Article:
Driven by such diverse trends as Zero Net Energy and data center infrastructure management, this type of “advanced” power measurement has value in Distributed Power Systems, Metering, Home Automation, Industrial Automation, and Building Automation. The market for Power & Energy Measurement in these applications is projected to grow from 25.3 million units in 2012 to 108.4 million units in 2017, a compound annual growth rate (CAGR) of 33.8%.

Each application has very specific dynamics, however, and is expected to grow at varying rates. Applications need different levels of advanced power measurement, for instance. In other cases, a single application will provide several opportunities. “Smart” meters, for instance, will provide board-level power opportunities, with a subset of that market – “demand response” meters – leading to specific power supply opportunities.

Darnell has identified four markets that will benefit from advanced power and energy measurement functions: Embedded AC-DC Power Supplies, Power Distribution Units; Motor Drives; and Telecom Rectifiers. Embedded AC-DC power supplies are a strong unit market with healthy sales between 2012 and 2017. But all of these products have been targeted by companies making ICs for advanced power measurement functions; and they are all likely to be good markets, both in terms of market share and growth rates. Other power supplies, such as photovoltaic inverters and uninterruptible power supplies, are not forecast, but their role in this market is put in perspective.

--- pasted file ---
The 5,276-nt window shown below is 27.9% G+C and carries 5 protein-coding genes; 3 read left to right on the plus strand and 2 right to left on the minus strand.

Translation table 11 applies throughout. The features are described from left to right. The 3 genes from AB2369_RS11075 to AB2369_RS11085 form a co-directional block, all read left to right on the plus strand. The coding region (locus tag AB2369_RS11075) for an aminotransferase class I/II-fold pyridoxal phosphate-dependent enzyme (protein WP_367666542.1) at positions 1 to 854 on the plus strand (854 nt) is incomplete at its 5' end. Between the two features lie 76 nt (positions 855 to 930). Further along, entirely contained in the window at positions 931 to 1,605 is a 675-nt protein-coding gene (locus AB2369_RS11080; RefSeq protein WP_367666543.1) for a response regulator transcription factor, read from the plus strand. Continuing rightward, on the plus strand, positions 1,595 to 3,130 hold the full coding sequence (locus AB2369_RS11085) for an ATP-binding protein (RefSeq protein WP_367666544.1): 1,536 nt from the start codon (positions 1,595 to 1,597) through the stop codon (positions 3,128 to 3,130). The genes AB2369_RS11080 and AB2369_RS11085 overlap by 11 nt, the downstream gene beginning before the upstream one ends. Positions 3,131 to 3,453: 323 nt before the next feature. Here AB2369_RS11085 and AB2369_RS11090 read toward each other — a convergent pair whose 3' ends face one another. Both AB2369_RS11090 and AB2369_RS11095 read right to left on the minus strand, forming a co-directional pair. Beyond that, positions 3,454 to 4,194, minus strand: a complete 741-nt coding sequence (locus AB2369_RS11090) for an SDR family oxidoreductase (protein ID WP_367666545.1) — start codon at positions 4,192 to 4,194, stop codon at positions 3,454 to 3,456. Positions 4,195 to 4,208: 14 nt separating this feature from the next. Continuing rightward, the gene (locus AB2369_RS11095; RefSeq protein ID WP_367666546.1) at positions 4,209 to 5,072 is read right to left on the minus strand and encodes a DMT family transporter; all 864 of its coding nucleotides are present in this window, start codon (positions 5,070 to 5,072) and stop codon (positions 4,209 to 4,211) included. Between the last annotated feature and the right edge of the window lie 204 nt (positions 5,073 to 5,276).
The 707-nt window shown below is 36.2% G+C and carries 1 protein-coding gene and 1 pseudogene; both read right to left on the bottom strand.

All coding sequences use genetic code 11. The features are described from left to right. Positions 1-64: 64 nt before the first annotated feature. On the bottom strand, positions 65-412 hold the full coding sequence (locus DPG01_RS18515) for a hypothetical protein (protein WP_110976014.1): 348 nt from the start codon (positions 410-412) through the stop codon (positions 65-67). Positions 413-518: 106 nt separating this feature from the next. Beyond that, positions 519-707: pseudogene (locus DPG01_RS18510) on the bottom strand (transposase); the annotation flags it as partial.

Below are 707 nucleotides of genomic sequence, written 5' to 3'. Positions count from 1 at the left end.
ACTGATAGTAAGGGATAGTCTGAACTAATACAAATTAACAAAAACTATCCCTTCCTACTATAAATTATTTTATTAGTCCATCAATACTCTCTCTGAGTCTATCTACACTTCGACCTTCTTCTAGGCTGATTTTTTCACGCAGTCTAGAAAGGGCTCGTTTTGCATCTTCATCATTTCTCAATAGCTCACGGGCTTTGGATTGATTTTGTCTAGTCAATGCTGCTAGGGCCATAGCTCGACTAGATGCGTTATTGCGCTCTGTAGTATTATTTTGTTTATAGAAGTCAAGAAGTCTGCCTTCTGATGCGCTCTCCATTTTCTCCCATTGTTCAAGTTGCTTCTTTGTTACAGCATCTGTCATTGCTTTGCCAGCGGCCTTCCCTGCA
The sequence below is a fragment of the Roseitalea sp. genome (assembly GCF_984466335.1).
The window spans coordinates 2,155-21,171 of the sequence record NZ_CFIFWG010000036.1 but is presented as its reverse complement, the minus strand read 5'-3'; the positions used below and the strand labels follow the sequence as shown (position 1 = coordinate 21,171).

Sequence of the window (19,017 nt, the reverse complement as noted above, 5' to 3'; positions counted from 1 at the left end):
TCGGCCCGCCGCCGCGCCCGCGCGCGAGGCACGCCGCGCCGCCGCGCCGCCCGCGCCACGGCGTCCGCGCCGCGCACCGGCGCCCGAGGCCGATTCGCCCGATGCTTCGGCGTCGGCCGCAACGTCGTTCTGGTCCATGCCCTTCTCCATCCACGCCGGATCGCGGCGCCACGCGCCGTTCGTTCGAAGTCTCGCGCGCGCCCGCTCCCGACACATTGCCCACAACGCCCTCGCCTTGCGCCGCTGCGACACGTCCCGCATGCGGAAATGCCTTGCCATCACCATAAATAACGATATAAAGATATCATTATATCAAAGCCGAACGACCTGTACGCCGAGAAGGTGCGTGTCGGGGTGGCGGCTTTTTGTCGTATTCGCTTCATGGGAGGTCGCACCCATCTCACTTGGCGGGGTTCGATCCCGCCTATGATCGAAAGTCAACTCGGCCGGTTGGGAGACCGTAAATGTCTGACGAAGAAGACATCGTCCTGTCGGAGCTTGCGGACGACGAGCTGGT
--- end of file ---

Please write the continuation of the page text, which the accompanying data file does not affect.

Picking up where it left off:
“Zero net energy” is one of the drivers that could lead to an increased need for accurate power and energy measurement. Renewable energy micro-grids with decentralized management and control offer increasing degrees of grid reliability, stability, and resiliency in the face of power outages. In this situation, the role of the utility may expand over time to include both power management and power generation (exporting and importing power). Such power generation and management includes PV rooftops systems, PV/zero-energy homes and vehicle systems, and other distributed energy resource systems. Linking PV systems at the community level can offer some of the economies of scale of utility-scale PV applications. Many of these PV applications are already cost-effective for certain markets, and they are likely to expand over the next few years. PV inverters, although not included in this forecast, represent a potential, longer-term market.